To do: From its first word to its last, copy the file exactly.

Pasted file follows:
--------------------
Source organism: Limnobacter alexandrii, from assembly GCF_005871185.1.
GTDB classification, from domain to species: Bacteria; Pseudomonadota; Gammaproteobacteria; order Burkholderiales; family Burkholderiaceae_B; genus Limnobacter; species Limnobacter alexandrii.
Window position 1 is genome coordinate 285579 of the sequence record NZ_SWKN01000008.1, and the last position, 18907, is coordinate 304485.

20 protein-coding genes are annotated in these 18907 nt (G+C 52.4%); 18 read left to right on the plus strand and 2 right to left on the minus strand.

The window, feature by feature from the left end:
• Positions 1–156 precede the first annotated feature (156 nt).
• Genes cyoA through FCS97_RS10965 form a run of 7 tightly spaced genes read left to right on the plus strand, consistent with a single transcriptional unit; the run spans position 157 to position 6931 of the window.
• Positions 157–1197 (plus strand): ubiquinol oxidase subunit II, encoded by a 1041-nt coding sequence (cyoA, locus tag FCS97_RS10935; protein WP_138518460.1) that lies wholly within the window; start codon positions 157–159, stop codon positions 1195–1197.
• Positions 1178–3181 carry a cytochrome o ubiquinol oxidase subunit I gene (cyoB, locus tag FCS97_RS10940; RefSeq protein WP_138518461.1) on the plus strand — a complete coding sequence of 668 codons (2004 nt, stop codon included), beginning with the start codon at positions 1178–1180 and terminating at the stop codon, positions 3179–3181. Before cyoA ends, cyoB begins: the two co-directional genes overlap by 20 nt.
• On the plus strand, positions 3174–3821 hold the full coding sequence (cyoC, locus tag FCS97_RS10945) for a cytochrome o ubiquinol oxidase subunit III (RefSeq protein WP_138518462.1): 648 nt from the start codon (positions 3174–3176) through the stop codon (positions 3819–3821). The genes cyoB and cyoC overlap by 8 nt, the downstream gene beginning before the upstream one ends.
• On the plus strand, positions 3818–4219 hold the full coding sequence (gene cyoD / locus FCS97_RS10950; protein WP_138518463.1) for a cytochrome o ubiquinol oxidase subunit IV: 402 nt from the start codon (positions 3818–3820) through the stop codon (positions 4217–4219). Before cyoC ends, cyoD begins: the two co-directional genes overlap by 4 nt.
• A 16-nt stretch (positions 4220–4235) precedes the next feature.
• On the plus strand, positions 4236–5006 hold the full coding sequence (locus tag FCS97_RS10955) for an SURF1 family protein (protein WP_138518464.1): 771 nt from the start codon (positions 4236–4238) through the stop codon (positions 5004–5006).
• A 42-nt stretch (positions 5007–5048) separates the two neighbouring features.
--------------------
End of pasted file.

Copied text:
Source organism: Limnobacter alexandrii, from assembly GCF_005871185.1.
GTDB classification, from domain to species: Bacteria; Pseudomonadota; Gammaproteobacteria; order Burkholderiales; family Burkholderiaceae_B; genus Limnobacter; species Limnobacter alexandrii.
Window position 1 is genome coordinate 285579 of the sequence record NZ_SWKN01000008.1, and the last position, 18907, is coordinate 304485.

20 protein-coding genes are annotated in these 18907 nt (G+C 52.4%); 18 read left to right on the plus strand and 2 right to left on the minus strand.

The window, feature by feature from the left end:
• Positions 1–156 precede the first annotated feature (156 nt).
• Genes cyoA through FCS97_RS10965 form a run of 7 tightly spaced genes read left to right on the plus strand, consistent with a single transcriptional unit; the run spans position 157 to position 6931 of the window.
• Positions 157–1197 (plus strand): ubiquinol oxidase subunit II, encoded by a 1041-nt coding sequence (cyoA, locus tag FCS97_RS10935; protein WP_138518460.1) that lies wholly within the window; start codon positions 157–159, stop codon positions 1195–1197.
• Positions 1178–3181 carry a cytochrome o ubiquinol oxidase subunit I gene (cyoB, locus tag FCS97_RS10940; RefSeq protein WP_138518461.1) on the plus strand — a complete coding sequence of 668 codons (2004 nt, stop codon included), beginning with the start codon at positions 1178–1180 and terminating at the stop codon, positions 3179–3181. Before cyoA ends, cyoB begins: the two co-directional genes overlap by 20 nt.
• On the plus strand, positions 3174–3821 hold the full coding sequence (cyoC, locus tag FCS97_RS10945) for a cytochrome o ubiquinol oxidase subunit III (RefSeq protein WP_138518462.1): 648 nt from the start codon (positions 3174–3176) through the stop codon (positions 3819–3821). The genes cyoB and cyoC overlap by 8 nt, the downstream gene beginning before the upstream one ends.
• On the plus strand, positions 3818–4219 hold the full coding sequence (gene cyoD / locus FCS97_RS10950; protein WP_138518463.1) for a cytochrome o ubiquinol oxidase subunit IV: 402 nt from the start codon (positions 3818–3820) through the stop codon (positions 4217–4219). Before cyoC ends, cyoD begins: the two co-directional genes overlap by 4 nt.
• A 16-nt stretch (positions 4220–4235) precedes the next feature.
• On the plus strand, positions 4236–5006 hold the full coding sequence (locus tag FCS97_RS10955) for an SURF1 family protein (protein WP_138518464.1): 771 nt from the start codon (positions 4236–4238) through the stop codon (positions 5004–5006).
• A 42-nt stretch (positions 5007–5048) separates the two neighbouring features.